In this conversation with the Indian Cultural Forum, translator, author and director Arshia Sattar talks about her translation of Valmiki's Ramayana, its genre, Rama's divinity, the need to retell classics and more.
Indian Cultural Forum (ICF): You mention in the introduction to Valmiki’s Ramayana about the need to retell classics every 20 odd years in order to make them suit a current idiom — accessible and meaningful to contemporary audiences. This is against the notion that “classics” are “museumised” objects that require “special” effort to be accessed. Could you tell us more about this aspect?
Arshia Sattar (AS): The moment a classic becomes “museumised”, it’s not a classic any more. A classic is a story or a text that remains relevant over time and space and across cultures and languages. It continues to engage people with the questions that it asks, if not with the answers that it gives. The Tale of Genji from 11th century Japan remains enchanting even if I read it in 21st century India. Yes, classics require a little more effort to read – they speak differently about things that we consider familiar (such as relationships within a family) or describing a beautiful woman as “gajagamini”, which literally means “one who walks like a female elephant”. They also speak about things that we may never know or experience ourselves, such as a talking monkey or even a king having a hundred thousand slave girls, as Yudhishthira did in the Mahabharata. Classics open us up to different ways of apprehending the world and that could be why we want to “museumise” them. We don’t want to be challenged in our views and our opinions and our ways of being.
ICF: You talk about the “story” as a means to discover the self. This translation shows that even Rama needs to listen to his own story from another in order to remember his divinity. Does this make the act of listening not only for pleasure but also a critical act of redemption that helps in knowing oneself?
AS: All great stories will tell you something about yourself; you just have to willing to receive that perspective. In the Ramayana, this trope (common to many eastern stories) is presented to us in all its narrative glory. For me, one of the most incredible scenes in the Valmiki Ramayana is when the gods return Sita to Rama after she walks into the fire. The gods chide Rama gently for not knowing better, for treating his virtuous wife so cruelly. Such behaviour was not worthy of someone like him, they say. And Rama says, “But who am I? Why am I here? I had always thought that I was Rama, son of Dasharatha . . .” What a human moment! This is a question that all of us have asked ourselves at some point in our lives – “Who am I and why am I here?”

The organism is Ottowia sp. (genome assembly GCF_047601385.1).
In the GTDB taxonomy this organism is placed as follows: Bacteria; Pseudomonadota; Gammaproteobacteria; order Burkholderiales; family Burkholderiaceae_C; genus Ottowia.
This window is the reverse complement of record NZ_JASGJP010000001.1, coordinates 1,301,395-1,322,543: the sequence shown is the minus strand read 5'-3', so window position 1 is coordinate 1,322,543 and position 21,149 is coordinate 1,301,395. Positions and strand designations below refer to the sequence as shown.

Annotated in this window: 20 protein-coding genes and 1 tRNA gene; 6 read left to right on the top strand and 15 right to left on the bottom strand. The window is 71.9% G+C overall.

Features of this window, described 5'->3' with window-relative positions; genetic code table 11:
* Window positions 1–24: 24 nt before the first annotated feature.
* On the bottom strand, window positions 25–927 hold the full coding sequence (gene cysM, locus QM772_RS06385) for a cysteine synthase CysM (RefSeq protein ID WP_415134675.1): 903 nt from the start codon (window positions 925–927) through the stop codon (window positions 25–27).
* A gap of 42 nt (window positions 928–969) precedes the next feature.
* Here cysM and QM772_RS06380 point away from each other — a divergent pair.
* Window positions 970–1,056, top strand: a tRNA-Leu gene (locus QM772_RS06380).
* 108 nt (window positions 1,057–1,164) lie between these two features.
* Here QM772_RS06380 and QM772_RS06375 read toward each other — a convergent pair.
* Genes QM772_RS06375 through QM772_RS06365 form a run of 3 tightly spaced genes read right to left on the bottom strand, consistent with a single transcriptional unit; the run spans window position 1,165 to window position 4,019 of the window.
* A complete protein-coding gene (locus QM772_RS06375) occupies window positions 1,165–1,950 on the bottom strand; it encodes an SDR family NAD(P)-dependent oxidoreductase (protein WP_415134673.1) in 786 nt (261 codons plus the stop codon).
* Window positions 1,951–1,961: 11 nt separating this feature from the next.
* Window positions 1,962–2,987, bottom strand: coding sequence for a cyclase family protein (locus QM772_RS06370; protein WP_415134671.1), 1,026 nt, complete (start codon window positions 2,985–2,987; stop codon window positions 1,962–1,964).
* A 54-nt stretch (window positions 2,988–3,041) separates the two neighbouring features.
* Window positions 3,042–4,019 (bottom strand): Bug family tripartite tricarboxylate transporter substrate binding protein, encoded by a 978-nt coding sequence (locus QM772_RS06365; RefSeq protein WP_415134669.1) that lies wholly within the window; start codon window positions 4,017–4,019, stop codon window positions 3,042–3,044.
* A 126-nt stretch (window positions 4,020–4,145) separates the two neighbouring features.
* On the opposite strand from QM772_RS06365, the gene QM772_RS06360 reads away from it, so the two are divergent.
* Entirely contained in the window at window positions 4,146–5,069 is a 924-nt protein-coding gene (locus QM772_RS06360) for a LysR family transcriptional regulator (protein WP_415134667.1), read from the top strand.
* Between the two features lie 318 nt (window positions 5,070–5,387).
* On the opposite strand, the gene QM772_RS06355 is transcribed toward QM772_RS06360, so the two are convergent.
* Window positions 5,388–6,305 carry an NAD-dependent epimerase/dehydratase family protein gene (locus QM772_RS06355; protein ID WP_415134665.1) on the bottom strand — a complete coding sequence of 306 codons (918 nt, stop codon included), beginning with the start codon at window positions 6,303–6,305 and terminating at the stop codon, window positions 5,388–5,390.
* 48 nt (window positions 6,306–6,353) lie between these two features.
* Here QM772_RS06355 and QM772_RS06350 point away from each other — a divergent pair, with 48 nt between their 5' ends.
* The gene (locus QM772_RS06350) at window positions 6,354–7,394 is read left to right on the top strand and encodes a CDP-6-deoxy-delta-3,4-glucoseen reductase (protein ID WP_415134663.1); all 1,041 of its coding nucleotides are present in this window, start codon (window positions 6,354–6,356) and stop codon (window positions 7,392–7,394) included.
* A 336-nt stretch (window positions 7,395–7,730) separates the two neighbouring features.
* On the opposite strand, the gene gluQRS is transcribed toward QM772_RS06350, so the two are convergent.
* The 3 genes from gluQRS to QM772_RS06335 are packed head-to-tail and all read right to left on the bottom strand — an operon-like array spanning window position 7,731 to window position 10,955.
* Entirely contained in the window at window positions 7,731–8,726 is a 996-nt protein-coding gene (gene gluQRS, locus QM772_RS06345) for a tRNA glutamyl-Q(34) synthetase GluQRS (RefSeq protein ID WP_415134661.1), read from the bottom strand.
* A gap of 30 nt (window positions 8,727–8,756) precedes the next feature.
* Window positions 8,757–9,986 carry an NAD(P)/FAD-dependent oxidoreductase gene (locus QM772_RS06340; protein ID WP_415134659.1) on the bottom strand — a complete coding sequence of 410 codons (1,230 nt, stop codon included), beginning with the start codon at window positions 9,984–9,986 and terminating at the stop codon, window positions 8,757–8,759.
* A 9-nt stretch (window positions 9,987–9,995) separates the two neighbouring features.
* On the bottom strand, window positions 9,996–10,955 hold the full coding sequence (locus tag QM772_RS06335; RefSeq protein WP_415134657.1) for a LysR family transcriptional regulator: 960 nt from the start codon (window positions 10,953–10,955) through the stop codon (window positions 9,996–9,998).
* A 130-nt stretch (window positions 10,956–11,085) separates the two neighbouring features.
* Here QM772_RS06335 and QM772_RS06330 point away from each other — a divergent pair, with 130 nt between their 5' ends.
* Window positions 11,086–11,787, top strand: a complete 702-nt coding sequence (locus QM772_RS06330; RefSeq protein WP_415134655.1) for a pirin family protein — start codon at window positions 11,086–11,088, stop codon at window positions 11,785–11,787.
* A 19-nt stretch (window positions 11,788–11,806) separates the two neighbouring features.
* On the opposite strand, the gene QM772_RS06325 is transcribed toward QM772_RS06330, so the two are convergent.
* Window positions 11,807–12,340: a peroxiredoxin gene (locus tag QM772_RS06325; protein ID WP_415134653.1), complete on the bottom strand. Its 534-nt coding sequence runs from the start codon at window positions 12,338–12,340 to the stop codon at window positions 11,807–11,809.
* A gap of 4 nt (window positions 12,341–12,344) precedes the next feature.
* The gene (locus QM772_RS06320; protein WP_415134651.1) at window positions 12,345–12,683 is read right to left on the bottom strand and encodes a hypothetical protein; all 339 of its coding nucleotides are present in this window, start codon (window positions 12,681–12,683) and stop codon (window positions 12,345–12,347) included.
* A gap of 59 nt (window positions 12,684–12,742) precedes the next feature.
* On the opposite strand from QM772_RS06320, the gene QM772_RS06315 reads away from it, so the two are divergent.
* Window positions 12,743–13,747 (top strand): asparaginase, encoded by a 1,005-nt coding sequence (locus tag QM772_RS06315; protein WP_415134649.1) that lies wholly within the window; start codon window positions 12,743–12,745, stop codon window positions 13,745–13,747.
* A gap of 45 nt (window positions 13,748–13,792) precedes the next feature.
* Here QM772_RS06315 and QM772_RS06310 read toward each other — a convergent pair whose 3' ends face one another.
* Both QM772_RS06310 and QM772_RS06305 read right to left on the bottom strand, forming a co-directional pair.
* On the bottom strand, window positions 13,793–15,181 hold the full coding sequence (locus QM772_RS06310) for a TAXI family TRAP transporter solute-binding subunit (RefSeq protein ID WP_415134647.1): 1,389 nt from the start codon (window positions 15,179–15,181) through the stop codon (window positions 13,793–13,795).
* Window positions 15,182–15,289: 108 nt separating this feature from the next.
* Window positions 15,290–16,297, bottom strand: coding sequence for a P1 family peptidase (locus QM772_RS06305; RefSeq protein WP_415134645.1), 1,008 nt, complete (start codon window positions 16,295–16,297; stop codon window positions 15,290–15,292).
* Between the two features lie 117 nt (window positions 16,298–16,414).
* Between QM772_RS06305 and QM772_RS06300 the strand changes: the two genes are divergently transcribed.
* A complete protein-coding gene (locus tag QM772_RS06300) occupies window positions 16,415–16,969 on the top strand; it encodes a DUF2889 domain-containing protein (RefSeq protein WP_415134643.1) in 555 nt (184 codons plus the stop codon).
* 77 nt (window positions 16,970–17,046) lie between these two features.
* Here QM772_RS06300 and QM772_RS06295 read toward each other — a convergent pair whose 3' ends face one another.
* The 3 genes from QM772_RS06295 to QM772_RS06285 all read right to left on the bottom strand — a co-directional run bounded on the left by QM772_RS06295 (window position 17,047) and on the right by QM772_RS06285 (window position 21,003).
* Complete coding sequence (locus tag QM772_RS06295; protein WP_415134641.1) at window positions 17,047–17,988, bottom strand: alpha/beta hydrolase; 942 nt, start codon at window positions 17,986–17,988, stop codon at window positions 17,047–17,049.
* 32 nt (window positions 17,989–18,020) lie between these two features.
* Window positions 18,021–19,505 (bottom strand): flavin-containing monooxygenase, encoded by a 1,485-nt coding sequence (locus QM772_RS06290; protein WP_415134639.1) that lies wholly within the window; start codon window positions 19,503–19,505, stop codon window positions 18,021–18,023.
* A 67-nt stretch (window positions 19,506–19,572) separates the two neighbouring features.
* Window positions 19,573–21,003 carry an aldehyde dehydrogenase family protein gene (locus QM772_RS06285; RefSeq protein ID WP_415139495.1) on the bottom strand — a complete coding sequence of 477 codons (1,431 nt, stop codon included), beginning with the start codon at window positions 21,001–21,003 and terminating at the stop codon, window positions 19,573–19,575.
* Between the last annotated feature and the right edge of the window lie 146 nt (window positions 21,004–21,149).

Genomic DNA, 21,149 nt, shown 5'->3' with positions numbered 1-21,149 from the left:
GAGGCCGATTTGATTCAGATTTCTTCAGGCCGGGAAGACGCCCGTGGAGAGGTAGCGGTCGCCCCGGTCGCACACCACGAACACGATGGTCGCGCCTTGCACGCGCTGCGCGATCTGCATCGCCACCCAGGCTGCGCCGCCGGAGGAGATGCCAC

The act of listening to one’s own story is not an act of redemption, it’s an act of recognition. The two are not always the same thing. Rama hears the story of his life from his own sons, whom he does not recognise because they were born away from him and lived away from him. But when he hears his story, he becomes aware of how unfairly he has treated Sita and asks for her to be brought to his great sacrifice. Rama is able to see what he has done from the objective distance that the story has just given him.
For people like you and me, far more mundane than Rama, hearing about yourself from someone else tells you how other people see you. Surely that’s a good thing. You can feel confident in all that people appreciate about you and think about addressing the less pleasant parts of yourself, parts that perhaps you had never been aware of. My mother was recently telling someone about a certain part of my life and I was astounded at all that I had forgotten about that time. I might have subconsciously erased some of what she was talking about. It was a real revelation. And it was a very useful one. Things that happen in the epics, or in classical stories, can also happen to us. It’s just the scale that will be different.
ICF: When one argues that the retelling of a story is significant because it keeps the text dynamic, it naturally also means that there is virtue in considering our literary treasures “works in progress” as opposed to the idea that these are texts with rigid, fixed narratives.